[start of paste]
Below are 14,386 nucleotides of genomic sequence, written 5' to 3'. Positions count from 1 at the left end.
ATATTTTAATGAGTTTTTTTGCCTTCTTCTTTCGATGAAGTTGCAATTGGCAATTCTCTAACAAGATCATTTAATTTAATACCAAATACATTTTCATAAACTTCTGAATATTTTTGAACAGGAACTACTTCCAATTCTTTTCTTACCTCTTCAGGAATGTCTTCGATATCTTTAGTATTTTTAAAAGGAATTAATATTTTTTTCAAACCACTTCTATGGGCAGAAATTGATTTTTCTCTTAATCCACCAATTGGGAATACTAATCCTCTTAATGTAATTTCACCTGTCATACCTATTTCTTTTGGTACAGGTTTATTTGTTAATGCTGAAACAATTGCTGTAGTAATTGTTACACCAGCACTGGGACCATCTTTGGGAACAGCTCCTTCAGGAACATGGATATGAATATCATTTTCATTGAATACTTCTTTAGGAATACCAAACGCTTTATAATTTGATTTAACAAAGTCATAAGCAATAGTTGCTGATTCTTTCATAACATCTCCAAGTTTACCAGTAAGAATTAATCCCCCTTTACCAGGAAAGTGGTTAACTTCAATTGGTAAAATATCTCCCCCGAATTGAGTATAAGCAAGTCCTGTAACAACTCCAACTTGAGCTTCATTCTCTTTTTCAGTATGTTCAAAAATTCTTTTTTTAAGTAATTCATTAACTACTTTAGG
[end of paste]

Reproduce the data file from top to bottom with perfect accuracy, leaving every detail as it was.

Below are 14,386 nucleotides of genomic sequence, written 5' to 3'. Positions count from 1 at the left end.
ATATTTTAATGAGTTTTTTTGCCTTCTTCTTTCGATGAAGTTGCAATTGGCAATTCTCTAACAAGATCATTTAATTTAATACCAAATACATTTTCATAAACTTCTGAATATTTTTGAACAGGAACTACTTCCAATTCTTTTCTTACCTCTTCAGGAATGTCTTCGATATCTTTAGTATTTTTAAAAGGAATTAATATTTTTTTCAAACCACTTCTATGGGCAGAAATTGATTTTTCTCTTAATCCACCAATTGGGAATACTAATCCTCTTAATGTAATTTCACCTGTCATACCTATTTCTTTTGGTACAGGTTTATTTGTTAATGCTGAAACAATTGCTGTAGTAATTGTTACACCAGCACTGGGACCATCTTTGGGAACAGCTCCTTCAGGAACATGGATATGAATATCATTTTCATTGAATACTTCTTTAGGAATACCAAACGCTTTATAATTTGATTTAACAAAGTCATAAGCAATAGTTGCTGATTCTTTCATAACATCTCCAAGTTTACCAGTAAGAATTAATCCCCCTTTACCAGGAAAGTGGTTAACTTCAATTGGTAAAATATCTCCCCCGAATTGAGTATAAGCAAGTCCTGTAACAACTCCAACTTGAGCTTCATTCTCTTTTTCAGTATGTTCAAAAATTCTTTTTTTAAGTAATTCATTAACTACTTTAGG